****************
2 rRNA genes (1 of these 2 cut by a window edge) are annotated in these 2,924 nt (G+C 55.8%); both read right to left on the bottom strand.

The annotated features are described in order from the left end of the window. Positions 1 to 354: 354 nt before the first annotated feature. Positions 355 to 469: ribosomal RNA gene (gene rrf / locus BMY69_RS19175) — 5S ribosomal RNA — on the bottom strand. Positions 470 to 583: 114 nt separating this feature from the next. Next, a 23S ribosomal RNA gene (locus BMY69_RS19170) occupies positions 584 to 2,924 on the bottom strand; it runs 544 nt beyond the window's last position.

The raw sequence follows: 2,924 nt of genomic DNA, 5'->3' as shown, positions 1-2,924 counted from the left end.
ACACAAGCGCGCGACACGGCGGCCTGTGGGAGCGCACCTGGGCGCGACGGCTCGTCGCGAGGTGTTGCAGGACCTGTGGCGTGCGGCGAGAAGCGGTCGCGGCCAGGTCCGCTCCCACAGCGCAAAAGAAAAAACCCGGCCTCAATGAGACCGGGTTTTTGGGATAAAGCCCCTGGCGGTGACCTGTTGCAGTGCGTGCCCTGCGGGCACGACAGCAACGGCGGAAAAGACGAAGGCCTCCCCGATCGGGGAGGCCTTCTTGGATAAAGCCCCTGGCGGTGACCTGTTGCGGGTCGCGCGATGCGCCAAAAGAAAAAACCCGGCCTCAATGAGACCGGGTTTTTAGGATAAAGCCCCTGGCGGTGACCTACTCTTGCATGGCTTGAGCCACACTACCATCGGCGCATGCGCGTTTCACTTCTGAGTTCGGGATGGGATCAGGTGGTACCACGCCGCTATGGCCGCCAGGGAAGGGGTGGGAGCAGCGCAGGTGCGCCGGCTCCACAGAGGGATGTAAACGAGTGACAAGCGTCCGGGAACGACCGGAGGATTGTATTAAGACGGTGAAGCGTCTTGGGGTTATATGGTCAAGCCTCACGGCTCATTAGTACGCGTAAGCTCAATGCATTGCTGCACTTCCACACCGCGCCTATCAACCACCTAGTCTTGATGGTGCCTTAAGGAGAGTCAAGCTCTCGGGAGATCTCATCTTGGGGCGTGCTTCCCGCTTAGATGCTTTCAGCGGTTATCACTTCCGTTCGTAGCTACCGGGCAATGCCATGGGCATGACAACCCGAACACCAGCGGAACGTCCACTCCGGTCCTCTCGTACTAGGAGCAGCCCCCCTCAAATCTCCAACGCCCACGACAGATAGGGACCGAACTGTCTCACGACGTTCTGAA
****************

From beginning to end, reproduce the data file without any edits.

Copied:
2 rRNA genes (1 of these 2 cut by a window edge) are annotated in these 2,924 nt (G+C 55.8%); both read right to left on the bottom strand.

The annotated features are described in order from the left end of the window. Positions 1 to 354: 354 nt before the first annotated feature. Positions 355 to 469: ribosomal RNA gene (gene rrf / locus BMY69_RS19175) — 5S ribosomal RNA — on the bottom strand. Positions 470 to 583: 114 nt separating this feature from the next. Next, a 23S ribosomal RNA gene (locus BMY69_RS19170) occupies positions 584 to 2,924 on the bottom strand; it runs 544 nt beyond the window's last position.

The raw sequence follows: 2,924 nt of genomic DNA, 5'->3' as shown, positions 1-2,924 counted from the left end.
ACACAAGCGCGCGACACGGCGGCCTGTGGGAGCGCACCTGGGCGCGACGGCTCGTCGCGAGGTGTTGCAGGACCTGTGGCGTGCGGCGAGAAGCGGTCGCGGCCAGGTCCGCTCCCACAGCGCAAAAGAAAAAACCCGGCCTCAATGAGACCGGGTTTTTGGGATAAAGCCCCTGGCGGTGACCTGTTGCAGTGCGTGCCCTGCGGGCACGACAGCAACGGCGGAAAAGACGAAGGCCTCCCCGATCGGGGAGGCCTTCTTGGATAAAGCCCCTGGCGGTGACCTGTTGCGGGTCGCGCGATGCGCCAAAAGAAAAAACCCGGCCTCAATGAGACCGGGTTTTTAGGATAAAGCCCCTGGCGGTGACCTACTCTTGCATGGCTTGAGCCACACTACCATCGGCGCATGCGCGTTTCACTTCTGAGTTCGGGATGGGATCAGGTGGTACCACGCCGCTATGGCCGCCAGGGAAGGGGTGGGAGCAGCGCAGGTGCGCCGGCTCCACAGAGGGATGTAAACGAGTGACAAGCGTCCGGGAACGACCGGAGGATTGTATTAAGACGGTGAAGCGTCTTGGGGTTATATGGTCAAGCCTCACGGCTCATTAGTACGCGTAAGCTCAATGCATTGCTGCACTTCCACACCGCGCCTATCAACCACCTAGTCTTGATGGTGCCTTAAGGAGAGTCAAGCTCTCGGGAGATCTCATCTTGGGGCGTGCTTCCCGCTTAGATGCTTTCAGCGGTTATCACTTCCGTTCGTAGCTACCGGGCAATGCCATGGGCATGACAACCCGAACACCAGCGGAACGTCCACTCCGGTCCTCTCGTACTAGGAGCAGCCCCCCTCAAATCTCCAACGCCCACGACAGATAGGGACCGAACTGTCTCACGACGTTCTGAA